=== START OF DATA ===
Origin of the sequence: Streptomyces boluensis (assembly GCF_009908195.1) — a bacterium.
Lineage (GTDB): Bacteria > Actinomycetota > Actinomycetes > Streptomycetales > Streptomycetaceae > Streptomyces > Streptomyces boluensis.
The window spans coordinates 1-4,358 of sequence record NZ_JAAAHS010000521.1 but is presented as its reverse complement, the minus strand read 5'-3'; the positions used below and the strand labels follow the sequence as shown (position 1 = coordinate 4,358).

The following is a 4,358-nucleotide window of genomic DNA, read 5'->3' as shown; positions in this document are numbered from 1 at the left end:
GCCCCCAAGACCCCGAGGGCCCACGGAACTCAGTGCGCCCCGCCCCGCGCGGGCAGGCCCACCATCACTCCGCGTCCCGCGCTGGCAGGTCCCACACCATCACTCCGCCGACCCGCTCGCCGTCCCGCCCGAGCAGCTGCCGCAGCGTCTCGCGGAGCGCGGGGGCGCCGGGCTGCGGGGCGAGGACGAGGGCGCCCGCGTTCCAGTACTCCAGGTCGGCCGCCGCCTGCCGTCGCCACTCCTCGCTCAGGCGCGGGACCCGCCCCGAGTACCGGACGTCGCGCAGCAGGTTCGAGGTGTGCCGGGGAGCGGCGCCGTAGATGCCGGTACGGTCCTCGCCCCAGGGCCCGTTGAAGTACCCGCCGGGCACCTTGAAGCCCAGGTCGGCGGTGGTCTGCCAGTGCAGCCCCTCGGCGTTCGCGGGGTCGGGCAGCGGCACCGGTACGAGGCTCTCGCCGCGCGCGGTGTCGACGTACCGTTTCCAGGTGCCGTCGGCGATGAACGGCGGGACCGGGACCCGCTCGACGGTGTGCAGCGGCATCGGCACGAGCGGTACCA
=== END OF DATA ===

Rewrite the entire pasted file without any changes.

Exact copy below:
Origin of the sequence: Streptomyces boluensis (assembly GCF_009908195.1) — a bacterium.
Lineage (GTDB): Bacteria > Actinomycetota > Actinomycetes > Streptomycetales > Streptomycetaceae > Streptomyces > Streptomyces boluensis.
The window spans coordinates 1-4,358 of sequence record NZ_JAAAHS010000521.1 but is presented as its reverse complement, the minus strand read 5'-3'; the positions used below and the strand labels follow the sequence as shown (position 1 = coordinate 4,358).

The following is a 4,358-nucleotide window of genomic DNA, read 5'->3' as shown; positions in this document are numbered from 1 at the left end:
GCCCCCAAGACCCCGAGGGCCCACGGAACTCAGTGCGCCCCGCCCCGCGCGGGCAGGCCCACCATCACTCCGCGTCCCGCGCTGGCAGGTCCCACACCATCACTCCGCCGACCCGCTCGCCGTCCCGCCCGAGCAGCTGCCGCAGCGTCTCGCGGAGCGCGGGGGCGCCGGGCTGCGGGGCGAGGACGAGGGCGCCCGCGTTCCAGTACTCCAGGTCGGCCGCCGCCTGCCGTCGCCACTCCTCGCTCAGGCGCGGGACCCGCCCCGAGTACCGGACGTCGCGCAGCAGGTTCGAGGTGTGCCGGGGAGCGGCGCCGTAGATGCCGGTACGGTCCTCGCCCCAGGGCCCGTTGAAGTACCCGCCGGGCACCTTGAAGCCCAGGTCGGCGGTGGTCTGCCAGTGCAGCCCCTCGGCGTTCGCGGGGTCGGGCAGCGGCACCGGTACGAGGCTCTCGCCGCGCGCGGTGTCGACGTACCGTTTCCAGGTGCCGTCGGCGATGAACGGCGGGACCGGGACCCGCTCGACGGTGTGCAGCGGCATCGGCACGAGCGGTACCA